In March, an international design competition was launched by the Ebbsfleet Development Corporation and NHS England to find the best creative and inspiring ideas to help shape the landscape of what will be the first new Garden City of the 21st Century, and the largest of 10 Healthy New Towns being developed in the UK.
The winner of the Ebbsfleet Garden City: Landscape for Healthy Living Competition was announced today (6th September 2018) at the annual Landscape Institute conference: Valuing Landscape 2018 – an international event organised to tackle big questions about valuing our landscape for future generations.
The winner of the competition was HALO – a model for growing a healthy infrastructure by Bradley Murphy Design, and the project was delivered in collaboration with John Thompson Partnership, Peter Brett Associates and Sebastien Boyesen.
The HALO concept, which stands for Hives, Arcs, Links and Organics, aims to deliver healthy infrastructure to residents’ doorsteps. By providing accessible, attractive and inspirational places, residents will be motivated to take up physical activity as a natural part of their daily lives. The design is made up of four key interventions to the landscape that will overlay Ebbsfleet like a web:
- Connecting people to places and to each other through activity hubs that foster social and community engagement
- Addressing the fragmentation of landscape and habitats via a ‘people highway’ that provides uninterrupted access to nature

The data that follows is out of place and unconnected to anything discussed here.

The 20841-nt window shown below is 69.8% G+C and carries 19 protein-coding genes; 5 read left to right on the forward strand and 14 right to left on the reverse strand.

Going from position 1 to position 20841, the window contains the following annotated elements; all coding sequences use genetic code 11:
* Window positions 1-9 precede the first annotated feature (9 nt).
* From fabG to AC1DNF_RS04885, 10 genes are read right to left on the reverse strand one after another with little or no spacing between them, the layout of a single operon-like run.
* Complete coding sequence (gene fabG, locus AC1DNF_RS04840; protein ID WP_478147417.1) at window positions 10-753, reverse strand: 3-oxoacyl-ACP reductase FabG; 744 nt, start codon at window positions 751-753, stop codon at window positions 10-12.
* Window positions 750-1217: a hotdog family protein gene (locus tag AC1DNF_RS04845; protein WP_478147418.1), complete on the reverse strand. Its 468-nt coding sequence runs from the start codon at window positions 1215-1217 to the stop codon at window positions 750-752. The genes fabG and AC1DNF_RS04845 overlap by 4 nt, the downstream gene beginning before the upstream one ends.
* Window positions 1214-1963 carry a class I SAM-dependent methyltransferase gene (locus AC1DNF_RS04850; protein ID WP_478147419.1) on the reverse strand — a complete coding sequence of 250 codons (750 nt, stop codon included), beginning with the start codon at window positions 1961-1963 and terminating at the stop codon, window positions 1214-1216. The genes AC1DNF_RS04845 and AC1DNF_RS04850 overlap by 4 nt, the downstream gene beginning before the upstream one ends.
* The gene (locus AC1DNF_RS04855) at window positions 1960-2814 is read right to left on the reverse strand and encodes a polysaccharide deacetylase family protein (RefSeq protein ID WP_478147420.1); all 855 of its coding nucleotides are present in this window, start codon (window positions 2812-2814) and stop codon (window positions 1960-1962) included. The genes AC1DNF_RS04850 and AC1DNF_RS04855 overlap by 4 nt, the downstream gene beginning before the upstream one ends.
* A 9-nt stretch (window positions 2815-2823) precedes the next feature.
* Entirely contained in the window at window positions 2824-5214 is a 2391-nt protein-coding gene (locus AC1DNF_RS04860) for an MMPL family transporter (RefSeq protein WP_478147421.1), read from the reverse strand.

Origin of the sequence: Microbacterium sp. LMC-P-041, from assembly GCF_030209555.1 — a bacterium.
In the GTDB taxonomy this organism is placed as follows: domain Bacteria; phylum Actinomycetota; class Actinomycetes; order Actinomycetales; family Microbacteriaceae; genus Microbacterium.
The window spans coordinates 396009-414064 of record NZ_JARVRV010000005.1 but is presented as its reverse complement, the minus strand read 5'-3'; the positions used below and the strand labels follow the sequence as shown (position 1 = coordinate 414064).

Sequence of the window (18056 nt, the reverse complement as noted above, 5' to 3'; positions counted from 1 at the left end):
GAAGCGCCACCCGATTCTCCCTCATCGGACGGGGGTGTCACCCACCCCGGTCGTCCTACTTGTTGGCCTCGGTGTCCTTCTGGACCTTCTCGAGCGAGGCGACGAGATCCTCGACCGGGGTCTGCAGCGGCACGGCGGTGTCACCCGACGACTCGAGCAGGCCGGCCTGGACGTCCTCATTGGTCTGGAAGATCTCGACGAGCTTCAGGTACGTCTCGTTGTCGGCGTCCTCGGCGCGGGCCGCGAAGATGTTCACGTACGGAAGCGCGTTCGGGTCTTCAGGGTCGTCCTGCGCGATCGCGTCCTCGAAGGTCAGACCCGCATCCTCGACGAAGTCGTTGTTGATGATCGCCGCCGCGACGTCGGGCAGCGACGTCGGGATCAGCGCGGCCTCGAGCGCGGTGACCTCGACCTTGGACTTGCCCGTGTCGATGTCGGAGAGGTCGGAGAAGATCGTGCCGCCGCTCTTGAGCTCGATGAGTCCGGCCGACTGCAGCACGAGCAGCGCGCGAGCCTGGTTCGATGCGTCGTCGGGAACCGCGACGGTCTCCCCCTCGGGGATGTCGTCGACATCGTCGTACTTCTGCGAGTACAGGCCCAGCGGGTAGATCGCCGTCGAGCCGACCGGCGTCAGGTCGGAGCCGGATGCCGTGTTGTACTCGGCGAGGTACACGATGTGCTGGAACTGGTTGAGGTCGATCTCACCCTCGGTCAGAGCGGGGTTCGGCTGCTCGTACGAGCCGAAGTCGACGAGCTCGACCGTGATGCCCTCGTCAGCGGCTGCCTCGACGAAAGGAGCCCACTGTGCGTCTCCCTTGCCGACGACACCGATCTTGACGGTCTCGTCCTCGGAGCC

- Exploring accessibility issues and the unique challenges the site presents using a green-grid network for community and wildlife movement
- Solving the lack of sources of healthy food with focal points for food production and habitat creation
In the view of the judges, HALO demonstrated such thorough practicality of thinking that the concept fulfilled exactly what they had hoped for: a design that was radical, but realisable. The panel was also excited by its possibilities, particularly because the design reflected the founder of the garden city movement, Ebenezer Howard’s concept of the best of town and country life.
Managed by The Landscape Institute, on behalf of the Ebbsfleet Development Corporation and NHS, the second phase of the Ebbsfleet Design Challenge focused on the Blue Lake site within the Garden City because of the opportunities it offers local communities to benefit from the landscape. It will also be at the heart of the Garden City and one of seven city parks across the site.
Dan Cook, CEO of the Landscape Institute, said “When you launch a competition of this kind you are never quite sure what response you are going to get. The judges were impressed by the standard of entries and the innovative thinking that has been shown. HALO’s winning design stood out for the clarity, and the collaboration of the multidisciplinary team bringing together the best aspects of living in London with those of living in Kent, the Garden of England.